Mid State Farmers Co-op

Amid ever-changing rain, soil and crops, the only constant for Mid State Co-op is its ability to adapt
Written by: 
Michael Schoch
Produced by: 
Nat Pendleton

At his first job out of college with a private grain company in Southwest Kansas, Richard Harmon spoke with a customer every day who often told him the following: “Don’t get used to this weather. It’s not normal.”

Harmon says he can’t recall how many times he heard the man repeat this phrase before finally calling him out. The weather was different every day, so he didn’t know what the man meant by “not normal.”

“That’s what I’ve been trying to tell you,” the man said. “The weather’s never normal around here.”

Mid State Farmers Co-op

Now, as the General Manager for Mid State Farmers Co-op in Rush Center, Kansas, Harmon knows all too well what the old-timer meant. Weather is unpredictable in his home state, making it hard for farmers to prosper.

Mid State Co-op, in its present form, was founded in 1999 after a series of local mergers, but Harmon says the co-op has been in Rush Center in various forms since the early 1900s. Between its six locations in Rush County, the full-service co-op deals primarily with wheat and milo, a corn alternative, as well as soybeans and corn. In addition to offering agronomy services and grain storage it sells fertilizer, crop protection chemicals, fuel and feed products.  

Harmon says that even favorable weather can be a challenge in Kansas. This year the co-op had record wheat harvests in the summer and is expecting record harvests for corn and milo in the fall. The problem is that these thriving crops coincide with falling grain prices, so farmers haven’t been able to sell at their normal volume.

“It’s a saying that the American farmer can grow himself out of prosperity quicker than any other farmer in the world,” says Harmon.

Though Midstate Co-op ran out of space in its elevators, it was prepared and created impromptu “bunkers”—four-foot tall retaining walls that are covered and sealed with tarps. Harmon says bunker storage is not ideal because crops are essentially on the ground, but is much better than leaving the grain out in the open.

Harmon says he and his team “have been through their share of ups and downs” and knew to start building bunkers before the wheat harvest even began.

Finding the right help

Though the weather is unforgiving, Harmon says it’s manageable with seasoned employees. However, finding those employees is a challenge. Rush Center is a rural town, and co-op members must often drive up to 40 miles to reach shopping centers.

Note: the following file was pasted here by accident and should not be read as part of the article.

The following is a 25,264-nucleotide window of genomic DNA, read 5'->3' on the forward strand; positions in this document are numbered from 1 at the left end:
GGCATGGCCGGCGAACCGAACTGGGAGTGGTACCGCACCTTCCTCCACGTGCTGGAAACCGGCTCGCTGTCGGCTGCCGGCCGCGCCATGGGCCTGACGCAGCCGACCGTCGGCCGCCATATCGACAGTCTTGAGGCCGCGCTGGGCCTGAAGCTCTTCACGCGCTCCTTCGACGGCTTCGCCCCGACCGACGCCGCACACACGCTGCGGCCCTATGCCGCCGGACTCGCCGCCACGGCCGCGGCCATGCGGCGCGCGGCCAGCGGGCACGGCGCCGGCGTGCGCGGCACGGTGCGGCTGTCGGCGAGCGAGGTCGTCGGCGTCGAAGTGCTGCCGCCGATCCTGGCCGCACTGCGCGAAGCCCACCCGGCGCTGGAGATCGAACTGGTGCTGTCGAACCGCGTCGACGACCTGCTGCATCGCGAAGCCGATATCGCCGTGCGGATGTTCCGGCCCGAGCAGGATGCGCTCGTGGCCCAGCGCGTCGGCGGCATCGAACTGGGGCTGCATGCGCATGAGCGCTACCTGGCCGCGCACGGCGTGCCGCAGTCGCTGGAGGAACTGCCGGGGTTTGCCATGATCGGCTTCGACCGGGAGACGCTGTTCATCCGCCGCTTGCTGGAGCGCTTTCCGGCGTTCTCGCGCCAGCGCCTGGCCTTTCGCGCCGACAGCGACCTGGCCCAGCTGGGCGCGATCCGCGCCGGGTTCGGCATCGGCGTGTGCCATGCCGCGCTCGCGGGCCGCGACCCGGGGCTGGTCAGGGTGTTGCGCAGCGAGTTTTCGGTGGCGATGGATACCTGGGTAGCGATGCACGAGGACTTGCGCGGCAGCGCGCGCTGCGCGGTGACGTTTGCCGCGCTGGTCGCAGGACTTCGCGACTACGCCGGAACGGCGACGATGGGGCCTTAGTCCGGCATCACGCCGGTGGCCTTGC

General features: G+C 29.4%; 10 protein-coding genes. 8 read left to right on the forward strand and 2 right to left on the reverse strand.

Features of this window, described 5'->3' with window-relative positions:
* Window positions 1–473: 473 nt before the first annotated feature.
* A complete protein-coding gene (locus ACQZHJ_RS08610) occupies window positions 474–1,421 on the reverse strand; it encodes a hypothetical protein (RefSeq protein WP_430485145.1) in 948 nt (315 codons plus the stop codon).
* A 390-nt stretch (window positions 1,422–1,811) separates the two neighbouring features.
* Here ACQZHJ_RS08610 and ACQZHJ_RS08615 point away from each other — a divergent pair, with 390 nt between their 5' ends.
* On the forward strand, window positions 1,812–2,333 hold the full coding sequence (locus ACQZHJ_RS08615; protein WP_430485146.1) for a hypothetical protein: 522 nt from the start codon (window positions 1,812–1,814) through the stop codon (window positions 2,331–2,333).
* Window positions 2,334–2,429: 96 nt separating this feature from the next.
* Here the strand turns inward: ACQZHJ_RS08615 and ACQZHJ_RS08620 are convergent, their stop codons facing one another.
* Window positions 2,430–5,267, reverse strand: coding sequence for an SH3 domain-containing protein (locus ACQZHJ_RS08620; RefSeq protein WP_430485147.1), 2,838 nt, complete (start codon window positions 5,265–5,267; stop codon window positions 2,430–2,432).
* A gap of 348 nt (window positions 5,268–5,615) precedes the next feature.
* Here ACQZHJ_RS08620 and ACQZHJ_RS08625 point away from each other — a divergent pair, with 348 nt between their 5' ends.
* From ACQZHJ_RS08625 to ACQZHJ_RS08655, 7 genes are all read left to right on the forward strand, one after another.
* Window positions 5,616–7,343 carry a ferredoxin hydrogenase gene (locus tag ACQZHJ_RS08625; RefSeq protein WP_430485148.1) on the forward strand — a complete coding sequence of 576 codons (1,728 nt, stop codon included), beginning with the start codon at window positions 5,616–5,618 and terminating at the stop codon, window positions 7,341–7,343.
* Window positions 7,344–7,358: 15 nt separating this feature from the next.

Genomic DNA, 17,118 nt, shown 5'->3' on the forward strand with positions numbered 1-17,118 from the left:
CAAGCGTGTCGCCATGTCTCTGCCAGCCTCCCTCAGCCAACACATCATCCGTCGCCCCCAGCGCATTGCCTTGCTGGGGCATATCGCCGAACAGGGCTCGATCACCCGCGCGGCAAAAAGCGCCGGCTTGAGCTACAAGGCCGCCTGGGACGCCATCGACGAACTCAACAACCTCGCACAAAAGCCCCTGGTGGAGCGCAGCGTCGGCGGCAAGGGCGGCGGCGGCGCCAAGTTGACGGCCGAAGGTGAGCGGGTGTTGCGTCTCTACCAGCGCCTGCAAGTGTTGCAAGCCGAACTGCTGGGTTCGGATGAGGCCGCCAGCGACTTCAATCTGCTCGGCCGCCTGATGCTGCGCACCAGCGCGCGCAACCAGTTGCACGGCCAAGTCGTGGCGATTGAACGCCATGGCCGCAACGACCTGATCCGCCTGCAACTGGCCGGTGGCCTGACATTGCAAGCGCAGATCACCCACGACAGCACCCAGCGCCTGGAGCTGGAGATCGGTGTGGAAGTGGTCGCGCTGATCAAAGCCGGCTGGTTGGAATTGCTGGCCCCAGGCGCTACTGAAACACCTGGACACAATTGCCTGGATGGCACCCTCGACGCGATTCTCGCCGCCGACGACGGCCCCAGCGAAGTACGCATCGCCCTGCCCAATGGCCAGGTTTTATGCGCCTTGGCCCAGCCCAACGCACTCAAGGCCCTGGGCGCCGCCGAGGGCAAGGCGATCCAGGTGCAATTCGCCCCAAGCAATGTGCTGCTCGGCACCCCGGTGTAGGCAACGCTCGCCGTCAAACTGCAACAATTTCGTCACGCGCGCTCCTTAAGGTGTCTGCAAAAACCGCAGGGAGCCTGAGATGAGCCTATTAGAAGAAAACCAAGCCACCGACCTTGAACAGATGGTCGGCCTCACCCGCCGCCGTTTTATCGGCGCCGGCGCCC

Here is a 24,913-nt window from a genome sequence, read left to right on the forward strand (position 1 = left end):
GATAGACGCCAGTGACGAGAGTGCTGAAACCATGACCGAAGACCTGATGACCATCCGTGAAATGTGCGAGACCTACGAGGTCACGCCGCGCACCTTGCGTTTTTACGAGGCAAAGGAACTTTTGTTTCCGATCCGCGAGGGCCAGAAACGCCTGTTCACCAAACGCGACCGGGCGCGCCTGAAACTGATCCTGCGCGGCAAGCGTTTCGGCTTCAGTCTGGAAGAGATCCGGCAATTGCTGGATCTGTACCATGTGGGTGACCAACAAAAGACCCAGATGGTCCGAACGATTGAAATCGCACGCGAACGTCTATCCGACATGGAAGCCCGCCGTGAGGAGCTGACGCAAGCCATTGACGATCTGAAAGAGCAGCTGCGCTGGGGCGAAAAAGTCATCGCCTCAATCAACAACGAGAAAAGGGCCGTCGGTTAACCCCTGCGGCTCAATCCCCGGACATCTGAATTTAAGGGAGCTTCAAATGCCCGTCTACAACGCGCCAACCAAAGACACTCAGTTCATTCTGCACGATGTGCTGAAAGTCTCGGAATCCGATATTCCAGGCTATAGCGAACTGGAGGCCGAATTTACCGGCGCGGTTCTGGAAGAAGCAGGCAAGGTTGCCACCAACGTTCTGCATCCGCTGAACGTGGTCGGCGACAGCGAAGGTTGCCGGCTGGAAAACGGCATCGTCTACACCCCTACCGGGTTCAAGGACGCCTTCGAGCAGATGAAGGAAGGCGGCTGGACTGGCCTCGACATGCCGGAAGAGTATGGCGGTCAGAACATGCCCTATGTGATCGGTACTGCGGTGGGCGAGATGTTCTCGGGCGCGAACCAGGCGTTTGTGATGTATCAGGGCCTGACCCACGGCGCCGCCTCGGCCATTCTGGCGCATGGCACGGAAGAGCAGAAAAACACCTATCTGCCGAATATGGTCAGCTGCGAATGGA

“It’s tough everywhere,” says Harmon. “In more populated areas you have more people, but they don’t have experience in agriculture.”  

The co-op isn’t afraid to increase its pay rates to attract the right employees, Harmon says, and while ads in the paper have helped spread that message, he says good old-fashioned word of mouth is the best way to find quality people.

For Harmon, quality doesn’t just mean agriculture skills or familiarity with farming equipment, but the ability to speak with customers and understand their needs.

This was the case with his grain merchandiser (who is also the assistant general manager), who Harmon says is excellent at understanding the needs of customers—both those selling grain to the co-op and those buying it. Similarly, Harmon hired his current agronomy manager despite having little management experience because in addition to his agronomy knowledge and familiarity with the area, he cooperates and pitches in.

“You can find all three of us outside, cleaning grain bins,” Harmon says.

Stepping carefully, but profitably

One quality common to all co-op owners, employees and members in Rush County is caution. It’s a necessity in a region with inconsistent rain and fluctuating temperatures.

“We can’t rely on next year’s crop, so we’re more conservative about how we spend money,” Harmon says. “We probably won’t build grain bins and capital assets as quickly as some other places.”

When Harmon started as General Manager in 2005, he says he immediately saw the importance of moving ahead carefully. When he first met with the board of directors he was honest and told them it would take five or six years to get the co-op growing the way they wanted it to. That caution has paid off as the co-op has lost no money since 2005 and recently built new fertilizer storage facilities—all without going into deep debt.

Harmon’s private sector experience at an independent grain company has given him the business savvy to keep the co-op in the green, but he says his staff’s service-oriented approach has done most of the legwork.

One of his favorite parts about the job is the relaxed atmosphere. Harmon says the attitude around the co-op is to focus more on getting the work done rather than titles. That casual, tight knit environment extends to co-op members as well as employees.

“We’ll grill up some steaks and burgers outside the office once in awhile,” Harmon says. “And more than a customer or two will partake when passing through.”

Strategic Partnership(s): 
Hammeke Electric Inc.
Mid-America Millwright Services Inc.